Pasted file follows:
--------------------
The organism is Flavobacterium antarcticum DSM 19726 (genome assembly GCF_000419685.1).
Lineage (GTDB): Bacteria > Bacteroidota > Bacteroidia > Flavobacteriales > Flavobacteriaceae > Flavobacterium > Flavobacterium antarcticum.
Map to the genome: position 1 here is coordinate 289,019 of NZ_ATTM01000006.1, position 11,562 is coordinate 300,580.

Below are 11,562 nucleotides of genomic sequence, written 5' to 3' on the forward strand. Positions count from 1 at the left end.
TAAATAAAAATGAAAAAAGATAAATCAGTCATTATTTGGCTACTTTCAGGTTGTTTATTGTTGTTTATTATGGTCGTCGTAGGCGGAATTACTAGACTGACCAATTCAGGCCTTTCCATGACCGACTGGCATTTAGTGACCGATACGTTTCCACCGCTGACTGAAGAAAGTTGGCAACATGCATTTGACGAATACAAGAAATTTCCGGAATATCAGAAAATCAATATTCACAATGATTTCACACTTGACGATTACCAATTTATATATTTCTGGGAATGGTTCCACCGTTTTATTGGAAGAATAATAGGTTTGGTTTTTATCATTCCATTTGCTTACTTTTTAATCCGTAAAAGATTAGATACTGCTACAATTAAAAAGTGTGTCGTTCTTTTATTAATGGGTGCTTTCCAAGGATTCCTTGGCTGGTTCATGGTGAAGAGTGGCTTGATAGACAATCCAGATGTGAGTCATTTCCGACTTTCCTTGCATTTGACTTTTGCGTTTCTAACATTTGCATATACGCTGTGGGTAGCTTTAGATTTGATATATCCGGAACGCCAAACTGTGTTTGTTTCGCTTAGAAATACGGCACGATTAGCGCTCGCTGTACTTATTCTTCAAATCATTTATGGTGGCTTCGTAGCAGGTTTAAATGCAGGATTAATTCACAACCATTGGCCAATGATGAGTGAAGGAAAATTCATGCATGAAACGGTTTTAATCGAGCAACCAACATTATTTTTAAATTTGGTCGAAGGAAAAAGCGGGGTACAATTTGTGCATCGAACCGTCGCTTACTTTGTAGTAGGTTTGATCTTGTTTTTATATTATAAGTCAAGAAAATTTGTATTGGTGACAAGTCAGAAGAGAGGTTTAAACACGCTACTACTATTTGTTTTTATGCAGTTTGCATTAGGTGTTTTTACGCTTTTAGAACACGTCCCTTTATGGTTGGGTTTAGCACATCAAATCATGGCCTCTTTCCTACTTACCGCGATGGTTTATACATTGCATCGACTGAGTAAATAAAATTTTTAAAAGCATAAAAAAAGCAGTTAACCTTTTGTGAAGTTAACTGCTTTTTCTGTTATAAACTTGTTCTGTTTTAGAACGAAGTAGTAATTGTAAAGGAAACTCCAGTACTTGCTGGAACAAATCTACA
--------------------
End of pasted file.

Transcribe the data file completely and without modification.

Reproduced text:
The organism is Flavobacterium antarcticum DSM 19726 (genome assembly GCF_000419685.1).
Lineage (GTDB): Bacteria > Bacteroidota > Bacteroidia > Flavobacteriales > Flavobacteriaceae > Flavobacterium > Flavobacterium antarcticum.
Map to the genome: position 1 here is coordinate 289,019 of NZ_ATTM01000006.1, position 11,562 is coordinate 300,580.

Below are 11,562 nucleotides of genomic sequence, written 5' to 3' on the forward strand. Positions count from 1 at the left end.
TAAATAAAAATGAAAAAAGATAAATCAGTCATTATTTGGCTACTTTCAGGTTGTTTATTGTTGTTTATTATGGTCGTCGTAGGCGGAATTACTAGACTGACCAATTCAGGCCTTTCCATGACCGACTGGCATTTAGTGACCGATACGTTTCCACCGCTGACTGAAGAAAGTTGGCAACATGCATTTGACGAATACAAGAAATTTCCGGAATATCAGAAAATCAATATTCACAATGATTTCACACTTGACGATTACCAATTTATATATTTCTGGGAATGGTTCCACCGTTTTATTGGAAGAATAATAGGTTTGGTTTTTATCATTCCATTTGCTTACTTTTTAATCCGTAAAAGATTAGATACTGCTACAATTAAAAAGTGTGTCGTTCTTTTATTAATGGGTGCTTTCCAAGGATTCCTTGGCTGGTTCATGGTGAAGAGTGGCTTGATAGACAATCCAGATGTGAGTCATTTCCGACTTTCCTTGCATTTGACTTTTGCGTTTCTAACATTTGCATATACGCTGTGGGTAGCTTTAGATTTGATATATCCGGAACGCCAAACTGTGTTTGTTTCGCTTAGAAATACGGCACGATTAGCGCTCGCTGTACTTATTCTTCAAATCATTTATGGTGGCTTCGTAGCAGGTTTAAATGCAGGATTAATTCACAACCATTGGCCAATGATGAGTGAAGGAAAATTCATGCATGAAACGGTTTTAATCGAGCAACCAACATTATTTTTAAATTTGGTCGAAGGAAAAAGCGGGGTACAATTTGTGCATCGAACCGTCGCTTACTTTGTAGTAGGTTTGATCTTGTTTTTATATTATAAGTCAAGAAAATTTGTATTGGTGACAAGTCAGAAGAGAGGTTTAAACACGCTACTACTATTTGTTTTTATGCAGTTTGCATTAGGTGTTTTTACGCTTTTAGAACACGTCCCTTTATGGTTGGGTTTAGCACATCAAATCATGGCCTCTTTCCTACTTACCGCGATGGTTTATACATTGCATCGACTGAGTAAATAAAATTTTTAAAAGCATAAAAAAAGCAGTTAACCTTTTGTGAAGTTAACTGCTTTTTCTGTTATAAACTTGTTCTGTTTTAGAACGAAGTAGTAATTGTAAAGGAAACTCCAGTACTTGCTGGAACAAATCTACA